This October, the Barbican plays host to the world-renowned Battle of Ideas Festival 2013, which has reached its ninth year. Blueprint has teamed up to debate two of the most hotly contested urban phenomena of recent times. Ready, set: Battle!
This October, the Barbican plays host to the Battle of Ideas Festival 2013. This is the second time the world-renowned arts centre has hosted the event, which has reached its ninth year and is intiated by the Institute of Ideas.
The annual festival draws more than 350 speakers over 80 sessions, and aims to continue its intellectual agenda: daring to ask thought provoking questions within an arena of public debates, on issues that shape culture and politics today. With the ethos of 'free speech allowed', these debates choose to identify and explore innovative ideas, cultural and social trends in an approachable and - above all - truly discursive manner.
In a debate entitled 'Pop Ups: Overhyped and Everywhere?', the public will be able to join architect Cany Ash (Ash Sakula), editor Pedro Levi Bismarck (Punkto), researcher Alastair Donald (Future Cities) and critic Oliver Wainwright (The Guardian), as they discuss the relatively recent phenomenon of the 'pop up' and its role in the civic economy. The darling and often first step of graduating or emerging architects, pop ups can host lively and creative interim uses on otherwise disused sites - but their punky popularity has seen them become increasingly co-opted by corporations as low-cost ways to consolidate an urban presence. As the organisers say, 'These days, from trendy Hackney to Heathrow airport, it seems no urban space is complete without short-let shops and restaurants, temporary cinemas or urban beaches.' From caravans selling street food to open-air cinemas, the panel will be discussing the pop up and other associated 'guerrilla' activities as over-hyped, ubiquitous branded forms, as much as the genuine, bottom-up engagement with public spaces that they can achieve.
Although not quite so recent, the debate surrounding urban farming continues - indeed forming the topic for next year's Rotterdam Architecture Biennale. Another debate 'Grow your own? The Urban Agricultural Revolution' chaired by Jason Smith, will explore a discussion surrounding the growing interest - especially in the new millenium - in urban farming. The recent horsemeat scandal has triggered visceral awareness of our industrialised food production methods, alongside increased consciousness towards food miles and the need to support local producers. Meanwhile, the London Legacy Development Corporation prioritises two large allotment sites as part of the Olympic legacy; architect and academic CJ Lim claims the urban farming hybrid will bring 'long term urban and ecological sustainability'. This panel includes Anand Dossa (National Farmer's Union), Stephen Hargrave (London Farmers Markets Ltd, Reform), Vicky Richardson (British Council) and CJ Lim (Studio 8 & author of forthcoming title Food City).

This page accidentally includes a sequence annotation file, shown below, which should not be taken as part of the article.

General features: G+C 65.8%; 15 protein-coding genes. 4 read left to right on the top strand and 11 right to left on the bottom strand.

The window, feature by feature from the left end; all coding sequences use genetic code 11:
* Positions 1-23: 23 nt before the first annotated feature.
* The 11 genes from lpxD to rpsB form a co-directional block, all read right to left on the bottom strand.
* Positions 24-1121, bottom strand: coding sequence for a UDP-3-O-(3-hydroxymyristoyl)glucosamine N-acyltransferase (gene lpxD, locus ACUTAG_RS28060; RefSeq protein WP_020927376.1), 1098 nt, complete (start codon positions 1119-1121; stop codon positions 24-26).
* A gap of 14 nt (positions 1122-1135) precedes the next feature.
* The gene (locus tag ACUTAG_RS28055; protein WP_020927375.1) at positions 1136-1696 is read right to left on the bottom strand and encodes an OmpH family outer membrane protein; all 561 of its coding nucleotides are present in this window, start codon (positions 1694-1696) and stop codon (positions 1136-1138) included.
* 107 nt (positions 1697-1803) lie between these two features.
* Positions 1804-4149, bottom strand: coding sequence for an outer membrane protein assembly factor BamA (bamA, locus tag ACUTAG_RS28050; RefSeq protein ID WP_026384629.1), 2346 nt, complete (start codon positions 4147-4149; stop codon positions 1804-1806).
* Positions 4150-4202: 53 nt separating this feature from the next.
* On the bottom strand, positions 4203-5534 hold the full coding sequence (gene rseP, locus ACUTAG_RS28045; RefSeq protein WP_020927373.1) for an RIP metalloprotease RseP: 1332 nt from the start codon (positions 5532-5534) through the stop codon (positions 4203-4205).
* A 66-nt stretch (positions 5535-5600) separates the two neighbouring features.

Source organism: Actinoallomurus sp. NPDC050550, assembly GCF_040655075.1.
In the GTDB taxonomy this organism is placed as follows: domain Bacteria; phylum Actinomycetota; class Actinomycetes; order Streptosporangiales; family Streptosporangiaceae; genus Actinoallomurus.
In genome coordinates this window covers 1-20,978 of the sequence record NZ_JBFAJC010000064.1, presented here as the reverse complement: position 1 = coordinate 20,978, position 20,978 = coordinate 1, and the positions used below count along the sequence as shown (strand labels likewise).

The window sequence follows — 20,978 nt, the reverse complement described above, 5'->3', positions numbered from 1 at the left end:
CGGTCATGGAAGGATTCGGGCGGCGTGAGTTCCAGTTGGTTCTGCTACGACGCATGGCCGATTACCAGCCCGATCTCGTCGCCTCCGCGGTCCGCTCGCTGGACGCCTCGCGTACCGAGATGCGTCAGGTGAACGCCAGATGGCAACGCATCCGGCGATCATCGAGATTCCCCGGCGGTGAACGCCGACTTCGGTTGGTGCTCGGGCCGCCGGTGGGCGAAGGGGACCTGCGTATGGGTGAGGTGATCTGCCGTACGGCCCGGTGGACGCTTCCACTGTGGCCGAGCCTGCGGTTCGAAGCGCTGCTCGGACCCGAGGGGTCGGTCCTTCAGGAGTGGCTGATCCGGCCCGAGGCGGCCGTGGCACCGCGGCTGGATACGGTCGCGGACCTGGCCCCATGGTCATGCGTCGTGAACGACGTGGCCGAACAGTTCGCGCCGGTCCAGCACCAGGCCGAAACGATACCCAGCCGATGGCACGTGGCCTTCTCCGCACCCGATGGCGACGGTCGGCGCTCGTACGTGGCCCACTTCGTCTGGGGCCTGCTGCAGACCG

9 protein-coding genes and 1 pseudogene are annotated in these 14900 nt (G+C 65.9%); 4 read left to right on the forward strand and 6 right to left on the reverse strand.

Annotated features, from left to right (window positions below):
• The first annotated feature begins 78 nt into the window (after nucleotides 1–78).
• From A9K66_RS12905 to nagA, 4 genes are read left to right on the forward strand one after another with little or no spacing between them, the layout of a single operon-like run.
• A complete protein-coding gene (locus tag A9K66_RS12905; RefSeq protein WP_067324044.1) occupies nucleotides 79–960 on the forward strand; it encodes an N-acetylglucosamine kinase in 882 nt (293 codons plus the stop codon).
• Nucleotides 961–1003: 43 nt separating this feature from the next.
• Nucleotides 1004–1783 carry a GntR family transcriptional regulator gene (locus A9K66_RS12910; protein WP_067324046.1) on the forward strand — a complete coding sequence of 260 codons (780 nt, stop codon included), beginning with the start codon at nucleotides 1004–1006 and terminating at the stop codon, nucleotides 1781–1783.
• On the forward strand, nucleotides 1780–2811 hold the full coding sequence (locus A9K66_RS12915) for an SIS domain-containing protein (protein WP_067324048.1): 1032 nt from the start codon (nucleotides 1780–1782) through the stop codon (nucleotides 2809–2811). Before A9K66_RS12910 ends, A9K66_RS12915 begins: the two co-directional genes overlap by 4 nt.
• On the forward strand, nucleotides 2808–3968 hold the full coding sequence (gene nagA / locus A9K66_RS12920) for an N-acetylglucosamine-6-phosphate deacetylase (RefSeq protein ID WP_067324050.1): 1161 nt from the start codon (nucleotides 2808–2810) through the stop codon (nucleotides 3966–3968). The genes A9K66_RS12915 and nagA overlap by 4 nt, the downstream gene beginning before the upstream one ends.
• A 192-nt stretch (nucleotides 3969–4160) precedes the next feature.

In some ways, both urban farming and the pop up come hand in hand. These two debates are interesting parallels that, like it or not, mark two defining social and urban trends of the present era, and their concerns can frequently overlap. Temporary architecture frequently facilitates opportunities for 'growing your own', viewing urban landscape as resource towards self-sufficiency, whilst ambitious city farming projects need to consider clever ways of utilising space and promoting their 'cottage industry'. The two debates circle around themes of empowering the individual citizen against globalised systems, as they attempt to promote a social agenda within the urban realm. With a varied range of speakers offering a wide breadth of perspectives, the Battle of Ideas leaves room for plenty of food for thought.
The Battle of Ideas 2013 takes place at the Barbican Centre between 19th-20th October 2013 and Blueprint is proud to be media partner for the two events listed above. Join us at the Free Stage between 10:30am and 12 midday on the morning of Saturday 19th October for 'Pop Ups: Overhyped and Everywhere?', and again on Sunday afternoon between 3:30 and 4:45pm for 'Grow your own? The Urban Agricultural Revolution'. Ready, set: Battle!